A compound recently discovered in red wine can block the growth of fat cells, according to new research from Purdue University. The study, published in a recent issue of the Journal of Biological Chemistry, focused on piceatannol, a compound found in red wine and also in grapes, blueberries passion fruit, and other fruits. When tested in the lab, researchers found that the molecule had a significant impact on the way fat cells grow and develop. Specifically, piceatannol blocks the cellular processes that allow immature fat cells to grow and develop into full-fledged cells—a process called adipogenesis that typically takes about 10 days or more. By binding to an early-stage fat cell’s insulin receptors, piceatannol inhibits insulin’s ability to modulate cell cycles and stimulate genes responsible for initiating subsequent stages of fat-cell formation. When piceatannol is present in the body, the study authors say, adipogenesis is delayed or even inhibited entirely.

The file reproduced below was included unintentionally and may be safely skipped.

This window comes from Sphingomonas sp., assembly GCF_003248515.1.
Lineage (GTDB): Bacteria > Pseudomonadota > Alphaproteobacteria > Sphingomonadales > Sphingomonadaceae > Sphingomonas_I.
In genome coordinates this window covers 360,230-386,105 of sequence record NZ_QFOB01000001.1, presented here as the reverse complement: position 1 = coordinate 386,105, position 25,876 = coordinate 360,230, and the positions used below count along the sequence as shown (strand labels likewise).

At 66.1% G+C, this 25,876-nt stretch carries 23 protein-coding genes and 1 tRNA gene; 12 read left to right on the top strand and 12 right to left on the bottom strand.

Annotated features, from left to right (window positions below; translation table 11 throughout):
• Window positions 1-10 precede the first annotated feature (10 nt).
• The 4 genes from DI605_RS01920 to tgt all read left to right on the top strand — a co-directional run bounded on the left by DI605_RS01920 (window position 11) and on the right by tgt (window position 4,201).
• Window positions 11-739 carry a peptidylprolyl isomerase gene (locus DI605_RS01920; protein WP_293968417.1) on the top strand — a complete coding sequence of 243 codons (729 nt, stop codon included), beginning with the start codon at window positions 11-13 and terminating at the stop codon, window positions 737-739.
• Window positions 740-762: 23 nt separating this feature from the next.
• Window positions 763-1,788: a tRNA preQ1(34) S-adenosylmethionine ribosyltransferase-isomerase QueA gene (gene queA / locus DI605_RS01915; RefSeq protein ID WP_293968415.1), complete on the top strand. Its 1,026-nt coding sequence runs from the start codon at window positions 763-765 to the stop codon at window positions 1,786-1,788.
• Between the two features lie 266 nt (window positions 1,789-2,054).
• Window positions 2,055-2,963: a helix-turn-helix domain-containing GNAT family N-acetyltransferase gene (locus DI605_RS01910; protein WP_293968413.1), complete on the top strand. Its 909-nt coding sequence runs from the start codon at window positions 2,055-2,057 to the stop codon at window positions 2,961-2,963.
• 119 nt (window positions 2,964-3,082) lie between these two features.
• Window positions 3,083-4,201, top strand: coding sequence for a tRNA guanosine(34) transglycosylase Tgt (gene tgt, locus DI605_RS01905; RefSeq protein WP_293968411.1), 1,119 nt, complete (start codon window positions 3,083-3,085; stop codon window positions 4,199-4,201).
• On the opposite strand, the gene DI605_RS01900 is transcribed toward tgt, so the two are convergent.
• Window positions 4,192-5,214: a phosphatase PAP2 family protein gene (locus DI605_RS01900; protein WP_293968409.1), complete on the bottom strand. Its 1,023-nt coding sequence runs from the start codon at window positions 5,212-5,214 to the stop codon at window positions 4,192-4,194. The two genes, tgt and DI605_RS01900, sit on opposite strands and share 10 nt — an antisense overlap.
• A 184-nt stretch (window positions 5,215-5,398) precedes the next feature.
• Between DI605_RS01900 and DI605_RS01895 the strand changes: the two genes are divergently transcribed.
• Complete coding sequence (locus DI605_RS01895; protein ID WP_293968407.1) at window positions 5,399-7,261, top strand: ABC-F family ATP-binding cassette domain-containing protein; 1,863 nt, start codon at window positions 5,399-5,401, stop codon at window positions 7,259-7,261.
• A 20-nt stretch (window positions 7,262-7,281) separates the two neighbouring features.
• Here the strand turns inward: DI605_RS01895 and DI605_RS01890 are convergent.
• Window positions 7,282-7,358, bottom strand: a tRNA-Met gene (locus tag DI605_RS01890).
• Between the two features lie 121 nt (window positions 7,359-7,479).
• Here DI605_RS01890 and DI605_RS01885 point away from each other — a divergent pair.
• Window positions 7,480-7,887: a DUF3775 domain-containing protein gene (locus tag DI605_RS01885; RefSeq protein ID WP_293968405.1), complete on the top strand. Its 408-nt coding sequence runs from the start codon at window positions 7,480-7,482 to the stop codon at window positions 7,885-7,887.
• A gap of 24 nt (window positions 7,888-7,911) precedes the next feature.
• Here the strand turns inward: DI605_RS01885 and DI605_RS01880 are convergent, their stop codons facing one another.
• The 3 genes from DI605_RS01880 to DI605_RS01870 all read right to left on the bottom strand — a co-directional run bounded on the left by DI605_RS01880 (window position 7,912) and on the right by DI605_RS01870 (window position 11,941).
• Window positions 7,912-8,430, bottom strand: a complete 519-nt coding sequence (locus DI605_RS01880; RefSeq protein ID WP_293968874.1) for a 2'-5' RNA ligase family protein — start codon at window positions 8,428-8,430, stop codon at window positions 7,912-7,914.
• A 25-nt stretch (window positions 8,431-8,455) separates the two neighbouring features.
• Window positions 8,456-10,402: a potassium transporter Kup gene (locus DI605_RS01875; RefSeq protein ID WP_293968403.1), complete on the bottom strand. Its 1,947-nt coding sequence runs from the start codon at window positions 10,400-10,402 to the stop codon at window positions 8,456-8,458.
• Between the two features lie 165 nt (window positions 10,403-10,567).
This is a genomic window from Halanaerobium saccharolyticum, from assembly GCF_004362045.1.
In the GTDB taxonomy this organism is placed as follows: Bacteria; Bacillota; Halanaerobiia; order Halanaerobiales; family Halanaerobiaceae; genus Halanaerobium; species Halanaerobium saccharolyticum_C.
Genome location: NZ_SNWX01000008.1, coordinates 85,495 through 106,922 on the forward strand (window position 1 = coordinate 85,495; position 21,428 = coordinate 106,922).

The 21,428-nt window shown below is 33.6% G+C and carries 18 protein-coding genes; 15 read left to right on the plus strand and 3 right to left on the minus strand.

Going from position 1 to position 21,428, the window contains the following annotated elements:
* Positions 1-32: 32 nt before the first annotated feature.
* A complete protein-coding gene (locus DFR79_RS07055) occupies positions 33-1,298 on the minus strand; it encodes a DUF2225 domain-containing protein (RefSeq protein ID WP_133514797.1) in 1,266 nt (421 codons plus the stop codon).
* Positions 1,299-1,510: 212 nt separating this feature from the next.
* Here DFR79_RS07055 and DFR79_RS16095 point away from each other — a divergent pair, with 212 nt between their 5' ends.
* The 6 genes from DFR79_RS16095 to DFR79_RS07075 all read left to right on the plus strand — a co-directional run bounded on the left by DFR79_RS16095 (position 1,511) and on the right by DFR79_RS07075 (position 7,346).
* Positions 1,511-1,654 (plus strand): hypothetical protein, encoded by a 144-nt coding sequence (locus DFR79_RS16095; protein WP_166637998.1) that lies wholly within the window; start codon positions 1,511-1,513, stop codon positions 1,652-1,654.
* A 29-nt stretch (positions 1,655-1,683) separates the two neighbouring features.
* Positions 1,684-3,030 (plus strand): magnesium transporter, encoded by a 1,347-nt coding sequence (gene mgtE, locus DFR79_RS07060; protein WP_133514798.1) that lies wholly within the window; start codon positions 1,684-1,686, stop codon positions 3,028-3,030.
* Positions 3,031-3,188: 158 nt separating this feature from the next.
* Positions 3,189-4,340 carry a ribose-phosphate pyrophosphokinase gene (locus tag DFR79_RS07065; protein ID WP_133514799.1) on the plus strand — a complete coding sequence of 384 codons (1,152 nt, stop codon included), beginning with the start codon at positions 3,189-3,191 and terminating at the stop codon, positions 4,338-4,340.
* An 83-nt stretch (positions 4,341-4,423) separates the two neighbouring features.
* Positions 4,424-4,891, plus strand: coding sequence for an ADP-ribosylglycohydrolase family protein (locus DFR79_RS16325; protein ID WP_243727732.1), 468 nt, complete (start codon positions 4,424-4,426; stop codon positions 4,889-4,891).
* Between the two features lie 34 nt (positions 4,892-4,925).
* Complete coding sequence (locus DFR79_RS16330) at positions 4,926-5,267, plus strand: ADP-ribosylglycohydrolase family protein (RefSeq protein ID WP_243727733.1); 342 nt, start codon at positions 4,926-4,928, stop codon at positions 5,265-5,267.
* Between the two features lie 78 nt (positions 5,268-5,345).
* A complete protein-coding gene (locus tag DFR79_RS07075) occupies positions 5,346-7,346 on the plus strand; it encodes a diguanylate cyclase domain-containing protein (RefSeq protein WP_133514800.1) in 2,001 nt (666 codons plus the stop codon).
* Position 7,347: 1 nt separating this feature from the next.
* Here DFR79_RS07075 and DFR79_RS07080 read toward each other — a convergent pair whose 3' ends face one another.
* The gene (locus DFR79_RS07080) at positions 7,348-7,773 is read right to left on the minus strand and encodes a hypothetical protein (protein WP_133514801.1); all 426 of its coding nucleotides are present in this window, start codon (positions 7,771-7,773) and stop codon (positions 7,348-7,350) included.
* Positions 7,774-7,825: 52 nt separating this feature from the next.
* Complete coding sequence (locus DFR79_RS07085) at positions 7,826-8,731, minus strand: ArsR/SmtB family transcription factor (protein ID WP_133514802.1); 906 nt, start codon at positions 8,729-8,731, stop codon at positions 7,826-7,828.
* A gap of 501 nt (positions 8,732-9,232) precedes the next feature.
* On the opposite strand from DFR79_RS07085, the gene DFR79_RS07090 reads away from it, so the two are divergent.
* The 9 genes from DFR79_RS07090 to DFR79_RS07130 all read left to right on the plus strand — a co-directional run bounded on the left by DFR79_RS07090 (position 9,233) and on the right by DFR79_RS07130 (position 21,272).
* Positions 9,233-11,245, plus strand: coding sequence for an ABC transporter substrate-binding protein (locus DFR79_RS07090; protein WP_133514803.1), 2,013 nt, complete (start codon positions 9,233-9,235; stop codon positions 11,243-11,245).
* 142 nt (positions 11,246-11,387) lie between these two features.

This is just the latest study to come out touting the benefits of red wine. Another compound, resveratrol, has long been claimed to fight cancer and cardiovascular and neurodegenerative diseases. Similar to piceatannol in chemical structure, resveratrol is, interestingly enough, converted to piceatannol once ingested. Cheers.
RefeRence: K.H. Kim et al., J Bio Chem, E-pub 2012, Jan. 26, 2012.